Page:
Leukaemia battle for courageous Callum

Mum Alison McCarthy tells CHRIS DUNNE about her son’s leukaemia diagnosis, as her local GAA club run a cycling event to raise money for the group that helped her
Leukaemia battle for courageous Callum

ON THE ROAD TO RECOVERY: Callum McCarthy, front right, with his parents, Alison and Donagh, his brothers Donagh and Eanna, and sister Shauna

LIKE every GAA club, the one at Tracton in south Cork is a hub of the local community.

Among the members of its juvenile section are Shauna McCarthy, aged 12, and her eight-year-old brother Donagh.

They are the eldest children of local couple Alison and Donagh McCarthy — and when Tracton GAA Club holds its annual charity cycle in a few weeks’ time, the beneficiary will be very close to the family’s heart.

Part of the proceeds of the event, called The Tour De South Coast, on May 12 will go to the Children’s Leukaemia Association, Cork.

A year ago, Alison and Donagh’s five-year-old son, Callum, was diagnosed with leukaemia, and underwent a gruelling round of treatment.

“My husband is acting as steward for the Tour De South Coast,” says Alison. “Callum is hoping to join the Tracton Juvenile Club this summer along with his brother and sister.”

Callum, who has a younger brother, Eanna, aged three, was diagnosed with Acute Lymphoblastic Leukaemia (ALL) a year ago, when his mother noticed he was bruising easily.

Concerned, she brought him to her GP, who in turn referred Callum to the paediatric day assessment unit at CUH.

“We were very grateful for our quick-thinking family doctor,” says Alison.

“It was thought at first that Callum may have had a viral infection and that it was something in his blood.

“Callum was always very healthy with no complaints. The consultant did some blood tests at 2pm and we got the results at 6.30pm.”

Alison and Donagh were in for a shock.

“We learned that Callum’s condition had to be treated straight away,” says Alison.

He was transferred to Crumlin Hospital, to Dublin, by ambulance, to begin his treatment.

The little boy’s treatment plan meant an initial six months of aggressive treatment, involving chemotherapy.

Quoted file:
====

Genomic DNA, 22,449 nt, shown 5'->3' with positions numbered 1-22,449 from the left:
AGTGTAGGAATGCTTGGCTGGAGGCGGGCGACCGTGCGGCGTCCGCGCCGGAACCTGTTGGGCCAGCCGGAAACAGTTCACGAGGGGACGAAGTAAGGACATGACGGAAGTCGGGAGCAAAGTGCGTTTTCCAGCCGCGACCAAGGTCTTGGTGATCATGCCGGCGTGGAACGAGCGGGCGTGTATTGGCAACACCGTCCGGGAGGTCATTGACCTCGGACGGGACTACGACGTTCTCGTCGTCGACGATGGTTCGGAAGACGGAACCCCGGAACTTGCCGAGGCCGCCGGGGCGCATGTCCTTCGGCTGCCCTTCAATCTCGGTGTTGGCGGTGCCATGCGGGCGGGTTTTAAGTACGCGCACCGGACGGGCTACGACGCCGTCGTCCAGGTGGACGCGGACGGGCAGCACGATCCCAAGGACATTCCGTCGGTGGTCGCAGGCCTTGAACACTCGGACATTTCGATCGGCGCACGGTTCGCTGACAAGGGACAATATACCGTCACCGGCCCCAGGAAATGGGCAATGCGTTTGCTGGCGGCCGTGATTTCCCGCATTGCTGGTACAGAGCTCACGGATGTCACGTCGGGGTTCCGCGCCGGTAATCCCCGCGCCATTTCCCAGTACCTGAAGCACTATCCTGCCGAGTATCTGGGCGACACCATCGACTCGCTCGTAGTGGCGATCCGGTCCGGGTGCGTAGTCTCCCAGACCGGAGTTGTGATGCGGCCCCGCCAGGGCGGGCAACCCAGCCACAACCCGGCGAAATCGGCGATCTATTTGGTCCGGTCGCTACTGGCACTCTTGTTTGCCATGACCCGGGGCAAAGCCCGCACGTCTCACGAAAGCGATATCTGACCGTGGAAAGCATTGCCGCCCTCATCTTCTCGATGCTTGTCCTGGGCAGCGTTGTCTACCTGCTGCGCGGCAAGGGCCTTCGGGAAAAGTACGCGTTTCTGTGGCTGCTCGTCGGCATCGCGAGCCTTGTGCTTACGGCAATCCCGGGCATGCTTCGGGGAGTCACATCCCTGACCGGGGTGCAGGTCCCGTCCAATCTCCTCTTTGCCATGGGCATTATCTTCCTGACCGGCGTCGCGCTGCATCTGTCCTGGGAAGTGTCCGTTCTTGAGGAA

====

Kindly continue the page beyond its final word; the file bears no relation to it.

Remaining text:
“It was a tough six months,” says Alison. “There was a huge shock factor being in the paediatric oncology environment in Crumlin. Fortunately for us, Callum’s leukaemia was treatable.”

The youngster, a junior infants pupil at Rennies NS, Nohoval, Belgooly, kept up a brave face during his treatment.

“Callum had to have a feeding tube for a while, which was par for the course,” Alison says. “After 30 days, he was in remission and continued his first phase of treatment. Then he went on maintenance, and a less intensive regimen. We were so happy — it was a really horrific time.”

Callum lost his head of blonde curls during his treatment, but a year makes all the difference.

“Calum is happy now, his curls are back,” says Alison.

“It was all so sudden,” she adds, recalling the shock diagnosis a year ago.

“The treatment was full on. Callum had to have a Hickman line inserted. He was on oral chemotherapy as well as frequent steroids which had nasty side effects. And he had regular lumber punctures.

“Callum often suffered from bone pain, nausea, and he always felt cold.”

THUMBS UP: Callum McCarthy is happy now his blonde curls are back, after losing his hair during his treatment for leukaemia
THUMBS UP: Callum McCarthy is happy now his blonde curls are back, after losing his hair during his treatment for leukaemia

It was a stressful time for all the family.

“Initially, we stayed in Crumlin with Callum for 14 days,” says Alison. “In the early days, the first few months, he stopped walking and he had to be carried. He was extremely weak and he had to have physiotherapy.

“In Cork, we attended the Mercy Hospital for regular chemotherapy.

“Our consultant, Clodagh Ryan, was a great support to us, assuring us that Callum’s prognosis was good.

“The oncology nurses, Olga and Peg, came out to our house to take Callum’s bloods, saving us visits to the Leukaemia Unit.